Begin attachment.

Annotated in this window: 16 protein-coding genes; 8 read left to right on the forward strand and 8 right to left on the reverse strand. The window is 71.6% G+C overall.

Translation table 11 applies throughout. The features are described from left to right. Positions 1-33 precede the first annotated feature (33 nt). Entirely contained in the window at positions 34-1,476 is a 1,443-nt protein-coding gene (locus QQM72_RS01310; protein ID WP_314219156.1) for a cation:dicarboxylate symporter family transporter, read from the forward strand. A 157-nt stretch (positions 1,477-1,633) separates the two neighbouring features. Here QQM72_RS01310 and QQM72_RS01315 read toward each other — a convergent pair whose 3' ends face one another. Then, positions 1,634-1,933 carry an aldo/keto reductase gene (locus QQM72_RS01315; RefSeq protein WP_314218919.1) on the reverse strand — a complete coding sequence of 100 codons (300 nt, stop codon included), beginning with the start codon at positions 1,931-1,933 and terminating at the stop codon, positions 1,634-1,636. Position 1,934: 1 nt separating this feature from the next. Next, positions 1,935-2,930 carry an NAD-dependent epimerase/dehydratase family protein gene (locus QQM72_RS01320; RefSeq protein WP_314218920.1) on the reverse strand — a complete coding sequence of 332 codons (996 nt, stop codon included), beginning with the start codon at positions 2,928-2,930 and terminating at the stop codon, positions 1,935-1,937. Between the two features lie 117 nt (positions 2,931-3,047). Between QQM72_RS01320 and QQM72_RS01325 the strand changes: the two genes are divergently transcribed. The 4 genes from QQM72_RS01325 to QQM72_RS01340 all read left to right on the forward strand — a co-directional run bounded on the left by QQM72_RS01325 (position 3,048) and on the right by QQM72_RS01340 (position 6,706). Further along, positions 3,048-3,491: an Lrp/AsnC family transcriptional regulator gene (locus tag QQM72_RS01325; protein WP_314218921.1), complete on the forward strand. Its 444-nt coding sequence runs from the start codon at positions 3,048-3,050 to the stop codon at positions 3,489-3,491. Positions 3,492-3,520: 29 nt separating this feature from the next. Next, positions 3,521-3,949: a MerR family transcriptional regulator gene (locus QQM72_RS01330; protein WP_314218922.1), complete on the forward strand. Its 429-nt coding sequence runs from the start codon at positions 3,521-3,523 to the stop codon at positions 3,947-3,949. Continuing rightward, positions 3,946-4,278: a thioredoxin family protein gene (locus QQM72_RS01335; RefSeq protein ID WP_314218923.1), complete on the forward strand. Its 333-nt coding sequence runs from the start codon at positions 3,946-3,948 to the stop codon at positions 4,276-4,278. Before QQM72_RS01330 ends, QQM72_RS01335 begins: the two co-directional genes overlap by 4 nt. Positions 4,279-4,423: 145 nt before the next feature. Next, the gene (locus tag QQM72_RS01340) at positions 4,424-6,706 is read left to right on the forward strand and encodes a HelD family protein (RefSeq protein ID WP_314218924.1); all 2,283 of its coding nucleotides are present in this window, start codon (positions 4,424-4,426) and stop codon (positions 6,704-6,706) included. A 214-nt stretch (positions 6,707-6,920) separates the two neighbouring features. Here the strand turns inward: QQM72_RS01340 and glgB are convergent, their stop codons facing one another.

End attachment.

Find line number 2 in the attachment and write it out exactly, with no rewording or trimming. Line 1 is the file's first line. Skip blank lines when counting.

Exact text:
Translation table 11 applies throughout. The features are described from left to right. Positions 1-33 precede the first annotated feature (33 nt). Entirely contained in the window at positions 34-1,476 is a 1,443-nt protein-coding gene (locus QQM72_RS01310; protein ID WP_314219156.1) for a cation:dicarboxylate symporter family transporter, read from the forward strand. A 157-nt stretch (positions 1,477-1,633) separates the two neighbouring features. Here QQM72_RS01310 and QQM72_RS01315 read toward each other — a convergent pair whose 3' ends face one another. Then, positions 1,634-1,933 carry an aldo/keto reductase gene (locus QQM72_RS01315; RefSeq protein WP_314218919.1) on the reverse strand — a complete coding sequence of 100 codons (300 nt, stop codon included), beginning with the start codon at positions 1,931-1,933 and terminating at the stop codon, positions 1,634-1,636. Position 1,934: 1 nt separating this feature from the next. Next, positions 1,935-2,930 carry an NAD-dependent epimerase/dehydratase family protein gene (locus QQM72_RS01320; RefSeq protein WP_314218920.1) on the reverse strand — a complete coding sequence of 332 codons (996 nt, stop codon included), beginning with the start codon at positions 2,928-2,930 and terminating at the stop codon, positions 1,935-1,937. Between the two features lie 117 nt (positions 2,931-3,047). Between QQM72_RS01320 and QQM72_RS01325 the strand changes: the two genes are divergently transcribed. The 4 genes from QQM72_RS01325 to QQM72_RS01340 all read left to right on the forward strand — a co-directional run bounded on the left by QQM72_RS01325 (position 3,048) and on the right by QQM72_RS01340 (position 6,706). Further along, positions 3,048-3,491: an Lrp/AsnC family transcriptional regulator gene (locus tag QQM72_RS01325; protein WP_314218921.1), complete on the forward strand. Its 444-nt coding sequence runs from the start codon at positions 3,048-3,050 to the stop codon at positions 3,489-3,491. Positions 3,492-3,520: 29 nt separating this feature from the next. Next, positions 3,521-3,949: a MerR family transcriptional regulator gene (locus QQM72_RS01330; protein WP_314218922.1), complete on the forward strand. Its 429-nt coding sequence runs from the start codon at positions 3,521-3,523 to the stop codon at positions 3,947-3,949. Continuing rightward, positions 3,946-4,278: a thioredoxin family protein gene (locus QQM72_RS01335; RefSeq protein ID WP_314218923.1), complete on the forward strand. Its 333-nt coding sequence runs from the start codon at positions 3,946-3,948 to the stop codon at positions 4,276-4,278. Before QQM72_RS01330 ends, QQM72_RS01335 begins: the two co-directional genes overlap by 4 nt. Positions 4,279-4,423: 145 nt before the next feature. Next, the gene (locus tag QQM72_RS01340) at positions 4,424-6,706 is read left to right on the forward strand and encodes a HelD family protein (RefSeq protein ID WP_314218924.1); all 2,283 of its coding nucleotides are present in this window, start codon (positions 4,424-4,426) and stop codon (positions 6,704-6,706) included. A 214-nt stretch (positions 6,707-6,920) separates the two neighbouring features. Here the strand turns inward: QQM72_RS01340 and glgB are convergent, their stop codons facing one another.